In summary, Sidanius et al. (1994) demonstrated that in-group identification and the interaction between SDO and in-group identification were important while Perreault and Bourhis (1999) found evidence that ethnocentrism was related to discrimination only insofar as individuals did identify with their minimal in-group. They suggested that if a different measure had been used, the same pattern may have been evident for authoritarianism. There is clearly more work to be done. In particular there is a need to assess systematically whether personality variables do explain why some people identify more strongly with the in-group than others and are therefore more prejudiced.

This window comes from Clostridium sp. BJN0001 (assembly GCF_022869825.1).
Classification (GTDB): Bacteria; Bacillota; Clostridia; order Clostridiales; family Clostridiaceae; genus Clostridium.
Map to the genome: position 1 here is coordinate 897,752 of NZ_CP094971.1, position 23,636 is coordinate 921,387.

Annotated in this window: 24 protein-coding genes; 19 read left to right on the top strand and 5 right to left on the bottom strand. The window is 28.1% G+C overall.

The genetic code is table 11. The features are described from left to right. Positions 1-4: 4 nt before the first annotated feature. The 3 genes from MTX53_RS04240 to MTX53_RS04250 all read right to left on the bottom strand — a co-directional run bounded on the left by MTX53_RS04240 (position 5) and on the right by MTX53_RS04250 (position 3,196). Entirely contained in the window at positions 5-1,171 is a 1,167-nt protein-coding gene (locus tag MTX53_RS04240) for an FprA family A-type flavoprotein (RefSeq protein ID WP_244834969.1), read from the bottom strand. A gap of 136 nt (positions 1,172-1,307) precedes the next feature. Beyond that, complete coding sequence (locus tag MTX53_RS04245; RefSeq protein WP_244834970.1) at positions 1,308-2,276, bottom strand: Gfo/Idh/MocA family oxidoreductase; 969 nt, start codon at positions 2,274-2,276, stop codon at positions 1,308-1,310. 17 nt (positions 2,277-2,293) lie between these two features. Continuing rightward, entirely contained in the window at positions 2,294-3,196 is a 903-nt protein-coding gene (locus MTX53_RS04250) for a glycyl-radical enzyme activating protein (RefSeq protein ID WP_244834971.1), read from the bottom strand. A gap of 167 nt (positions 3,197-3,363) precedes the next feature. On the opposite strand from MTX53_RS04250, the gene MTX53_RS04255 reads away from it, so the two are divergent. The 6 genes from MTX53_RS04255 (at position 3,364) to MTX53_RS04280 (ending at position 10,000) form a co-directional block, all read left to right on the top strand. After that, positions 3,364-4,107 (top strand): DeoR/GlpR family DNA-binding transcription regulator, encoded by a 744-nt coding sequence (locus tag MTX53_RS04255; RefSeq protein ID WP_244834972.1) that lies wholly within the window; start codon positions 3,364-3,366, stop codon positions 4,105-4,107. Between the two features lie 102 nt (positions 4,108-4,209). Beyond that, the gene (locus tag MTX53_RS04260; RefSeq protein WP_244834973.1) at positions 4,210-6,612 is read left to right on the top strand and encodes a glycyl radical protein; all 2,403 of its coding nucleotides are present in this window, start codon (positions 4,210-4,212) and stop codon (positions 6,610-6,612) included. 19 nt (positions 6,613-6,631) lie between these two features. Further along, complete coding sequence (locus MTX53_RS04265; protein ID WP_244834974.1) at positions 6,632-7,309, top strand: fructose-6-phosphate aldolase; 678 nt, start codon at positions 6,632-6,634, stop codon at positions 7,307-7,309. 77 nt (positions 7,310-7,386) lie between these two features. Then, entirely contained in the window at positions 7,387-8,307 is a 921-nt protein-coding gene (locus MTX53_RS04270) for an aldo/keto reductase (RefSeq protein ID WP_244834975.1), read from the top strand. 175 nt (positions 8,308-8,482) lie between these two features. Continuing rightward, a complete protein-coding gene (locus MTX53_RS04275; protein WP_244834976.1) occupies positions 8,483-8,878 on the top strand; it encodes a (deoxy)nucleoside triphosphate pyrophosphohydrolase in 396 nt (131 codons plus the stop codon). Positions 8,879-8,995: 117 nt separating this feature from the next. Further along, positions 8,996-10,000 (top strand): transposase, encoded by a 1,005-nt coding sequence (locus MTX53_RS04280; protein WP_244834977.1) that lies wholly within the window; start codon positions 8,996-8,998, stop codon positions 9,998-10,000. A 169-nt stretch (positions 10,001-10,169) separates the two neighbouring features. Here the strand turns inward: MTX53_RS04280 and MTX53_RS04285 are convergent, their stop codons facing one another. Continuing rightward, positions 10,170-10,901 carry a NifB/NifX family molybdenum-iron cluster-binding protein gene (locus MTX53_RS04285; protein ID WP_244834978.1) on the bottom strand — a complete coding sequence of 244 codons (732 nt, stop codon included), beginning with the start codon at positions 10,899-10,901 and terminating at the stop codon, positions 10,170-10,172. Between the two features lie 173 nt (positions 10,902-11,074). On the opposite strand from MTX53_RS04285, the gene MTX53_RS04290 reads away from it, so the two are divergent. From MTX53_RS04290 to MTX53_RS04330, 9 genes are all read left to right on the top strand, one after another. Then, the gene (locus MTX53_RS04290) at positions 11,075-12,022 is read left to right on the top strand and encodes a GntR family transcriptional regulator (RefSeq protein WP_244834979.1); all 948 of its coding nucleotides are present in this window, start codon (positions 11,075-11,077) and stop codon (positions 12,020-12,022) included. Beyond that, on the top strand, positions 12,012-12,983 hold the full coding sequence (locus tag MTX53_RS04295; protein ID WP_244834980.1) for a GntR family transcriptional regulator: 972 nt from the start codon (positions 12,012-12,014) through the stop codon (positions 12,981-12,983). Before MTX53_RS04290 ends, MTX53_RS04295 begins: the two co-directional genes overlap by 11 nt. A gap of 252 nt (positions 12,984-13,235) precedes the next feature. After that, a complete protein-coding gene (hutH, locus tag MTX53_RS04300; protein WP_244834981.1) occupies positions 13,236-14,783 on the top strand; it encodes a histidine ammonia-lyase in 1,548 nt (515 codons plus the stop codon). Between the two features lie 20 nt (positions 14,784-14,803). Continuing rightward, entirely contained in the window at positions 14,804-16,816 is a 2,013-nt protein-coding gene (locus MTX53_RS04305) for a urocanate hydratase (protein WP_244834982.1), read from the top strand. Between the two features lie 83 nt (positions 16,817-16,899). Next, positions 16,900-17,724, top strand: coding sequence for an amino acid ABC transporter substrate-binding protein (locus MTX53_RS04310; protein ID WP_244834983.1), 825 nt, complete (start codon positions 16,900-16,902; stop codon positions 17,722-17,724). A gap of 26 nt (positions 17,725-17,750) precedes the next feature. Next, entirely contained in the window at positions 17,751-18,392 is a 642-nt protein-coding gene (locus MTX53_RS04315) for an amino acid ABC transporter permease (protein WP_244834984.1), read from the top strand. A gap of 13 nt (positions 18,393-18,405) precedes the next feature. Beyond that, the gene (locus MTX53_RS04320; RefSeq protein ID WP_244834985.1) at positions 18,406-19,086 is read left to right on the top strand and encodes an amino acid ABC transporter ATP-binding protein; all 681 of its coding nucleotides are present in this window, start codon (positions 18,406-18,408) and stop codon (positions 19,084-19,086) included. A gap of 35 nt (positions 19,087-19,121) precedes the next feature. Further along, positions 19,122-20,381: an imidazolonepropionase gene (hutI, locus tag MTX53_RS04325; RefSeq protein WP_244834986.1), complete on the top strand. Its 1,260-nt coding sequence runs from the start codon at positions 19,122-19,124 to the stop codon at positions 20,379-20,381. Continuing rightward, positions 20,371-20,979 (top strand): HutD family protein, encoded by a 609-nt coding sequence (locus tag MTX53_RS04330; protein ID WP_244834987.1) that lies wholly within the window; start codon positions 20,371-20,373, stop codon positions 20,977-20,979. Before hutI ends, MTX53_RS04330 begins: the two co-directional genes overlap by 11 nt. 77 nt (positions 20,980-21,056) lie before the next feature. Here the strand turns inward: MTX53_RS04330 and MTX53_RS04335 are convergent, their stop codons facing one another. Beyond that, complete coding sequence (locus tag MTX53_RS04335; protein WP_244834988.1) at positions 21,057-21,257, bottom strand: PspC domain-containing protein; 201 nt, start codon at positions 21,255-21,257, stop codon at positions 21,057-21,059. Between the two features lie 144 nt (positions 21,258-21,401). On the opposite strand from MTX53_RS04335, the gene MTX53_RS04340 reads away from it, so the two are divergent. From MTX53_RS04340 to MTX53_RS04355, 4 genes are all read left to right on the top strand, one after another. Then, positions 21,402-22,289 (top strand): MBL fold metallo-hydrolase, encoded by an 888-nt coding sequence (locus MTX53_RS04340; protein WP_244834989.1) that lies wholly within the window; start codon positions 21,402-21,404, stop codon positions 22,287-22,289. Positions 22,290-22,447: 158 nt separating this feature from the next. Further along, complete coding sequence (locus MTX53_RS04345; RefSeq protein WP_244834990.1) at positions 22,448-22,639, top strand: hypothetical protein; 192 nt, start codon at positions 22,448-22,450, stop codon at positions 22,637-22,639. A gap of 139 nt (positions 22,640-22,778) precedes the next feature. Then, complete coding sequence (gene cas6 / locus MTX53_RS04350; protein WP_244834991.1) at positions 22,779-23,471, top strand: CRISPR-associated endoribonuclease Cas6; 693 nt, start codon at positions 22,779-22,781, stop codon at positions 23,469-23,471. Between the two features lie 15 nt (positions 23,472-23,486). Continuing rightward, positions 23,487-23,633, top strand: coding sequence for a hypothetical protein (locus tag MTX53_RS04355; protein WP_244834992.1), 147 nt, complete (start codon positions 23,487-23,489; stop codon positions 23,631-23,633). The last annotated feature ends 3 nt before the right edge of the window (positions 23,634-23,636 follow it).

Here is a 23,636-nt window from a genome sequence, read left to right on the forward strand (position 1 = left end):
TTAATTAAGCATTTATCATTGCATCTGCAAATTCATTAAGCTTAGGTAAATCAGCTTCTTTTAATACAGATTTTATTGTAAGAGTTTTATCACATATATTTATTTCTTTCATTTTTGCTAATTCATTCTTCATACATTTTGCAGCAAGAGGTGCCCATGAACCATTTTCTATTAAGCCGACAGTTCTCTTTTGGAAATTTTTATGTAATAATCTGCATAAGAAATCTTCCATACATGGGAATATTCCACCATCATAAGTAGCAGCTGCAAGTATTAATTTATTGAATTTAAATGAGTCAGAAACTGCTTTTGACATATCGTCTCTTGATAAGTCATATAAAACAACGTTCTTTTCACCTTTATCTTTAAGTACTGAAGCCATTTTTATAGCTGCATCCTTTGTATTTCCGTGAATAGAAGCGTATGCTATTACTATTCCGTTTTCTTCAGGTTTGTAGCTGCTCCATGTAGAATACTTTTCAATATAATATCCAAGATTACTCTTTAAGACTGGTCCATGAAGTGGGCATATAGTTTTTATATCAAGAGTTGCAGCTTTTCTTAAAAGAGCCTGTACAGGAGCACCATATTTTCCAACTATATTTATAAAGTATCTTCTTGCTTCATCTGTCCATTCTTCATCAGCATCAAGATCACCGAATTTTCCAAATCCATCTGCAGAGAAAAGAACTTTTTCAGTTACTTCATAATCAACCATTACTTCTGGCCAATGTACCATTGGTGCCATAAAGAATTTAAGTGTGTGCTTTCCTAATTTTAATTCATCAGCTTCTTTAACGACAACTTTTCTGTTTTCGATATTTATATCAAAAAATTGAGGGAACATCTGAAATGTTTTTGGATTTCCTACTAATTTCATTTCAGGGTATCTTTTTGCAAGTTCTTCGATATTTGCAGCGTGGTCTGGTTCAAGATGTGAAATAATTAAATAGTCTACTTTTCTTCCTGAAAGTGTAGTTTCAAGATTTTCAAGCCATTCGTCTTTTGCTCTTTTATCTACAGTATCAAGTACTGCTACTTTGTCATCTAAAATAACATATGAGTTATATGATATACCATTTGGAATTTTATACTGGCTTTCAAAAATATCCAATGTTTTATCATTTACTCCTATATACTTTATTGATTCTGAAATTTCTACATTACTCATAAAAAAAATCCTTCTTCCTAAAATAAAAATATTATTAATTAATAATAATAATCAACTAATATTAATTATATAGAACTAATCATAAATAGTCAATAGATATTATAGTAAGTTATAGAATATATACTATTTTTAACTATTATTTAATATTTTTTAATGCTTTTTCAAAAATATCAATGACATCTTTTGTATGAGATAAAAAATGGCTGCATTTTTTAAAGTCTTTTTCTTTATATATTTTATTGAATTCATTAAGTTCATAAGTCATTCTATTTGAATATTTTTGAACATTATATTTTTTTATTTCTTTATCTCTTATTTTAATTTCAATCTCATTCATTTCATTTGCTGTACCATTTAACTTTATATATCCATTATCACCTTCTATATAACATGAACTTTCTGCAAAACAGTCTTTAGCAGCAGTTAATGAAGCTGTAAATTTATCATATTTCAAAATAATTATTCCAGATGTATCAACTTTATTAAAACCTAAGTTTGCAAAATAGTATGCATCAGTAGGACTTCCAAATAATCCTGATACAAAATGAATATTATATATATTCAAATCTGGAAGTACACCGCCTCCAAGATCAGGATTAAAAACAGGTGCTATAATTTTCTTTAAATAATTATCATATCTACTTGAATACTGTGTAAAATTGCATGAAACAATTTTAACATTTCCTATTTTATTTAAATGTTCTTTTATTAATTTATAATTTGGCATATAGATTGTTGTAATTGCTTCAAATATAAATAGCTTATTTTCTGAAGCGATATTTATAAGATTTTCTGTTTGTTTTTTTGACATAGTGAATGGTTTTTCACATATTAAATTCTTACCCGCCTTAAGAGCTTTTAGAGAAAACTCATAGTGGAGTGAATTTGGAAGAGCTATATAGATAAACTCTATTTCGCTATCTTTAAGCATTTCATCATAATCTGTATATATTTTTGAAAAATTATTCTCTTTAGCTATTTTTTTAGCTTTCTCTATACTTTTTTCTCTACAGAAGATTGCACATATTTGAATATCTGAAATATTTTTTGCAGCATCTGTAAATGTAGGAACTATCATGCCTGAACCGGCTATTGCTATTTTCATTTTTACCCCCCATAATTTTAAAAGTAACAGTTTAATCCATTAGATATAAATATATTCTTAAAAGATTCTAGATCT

We conducted two experiments to investigate the independent and interactive relationships between authoritarianism, other personality variables and in-group identification in explaining prejudice. The first aim was to address some of the methodological issues that previous researchers themselves identified in order to ascertain whether personality, in-group identification, or in-group identification in interaction with personality dimensions, would be predictive of discrimination. For this reason, we included more contemporary measures of the personality variables of interest (e.g. authoritarianism), a conventional measure of in-group identification (e.g. Doosje, Ellemers, & Spears, 1995) and an assessment of discrimination through use of the Tajfel matrices rather than evaluative ratings alone (Sidanius et al., 1994).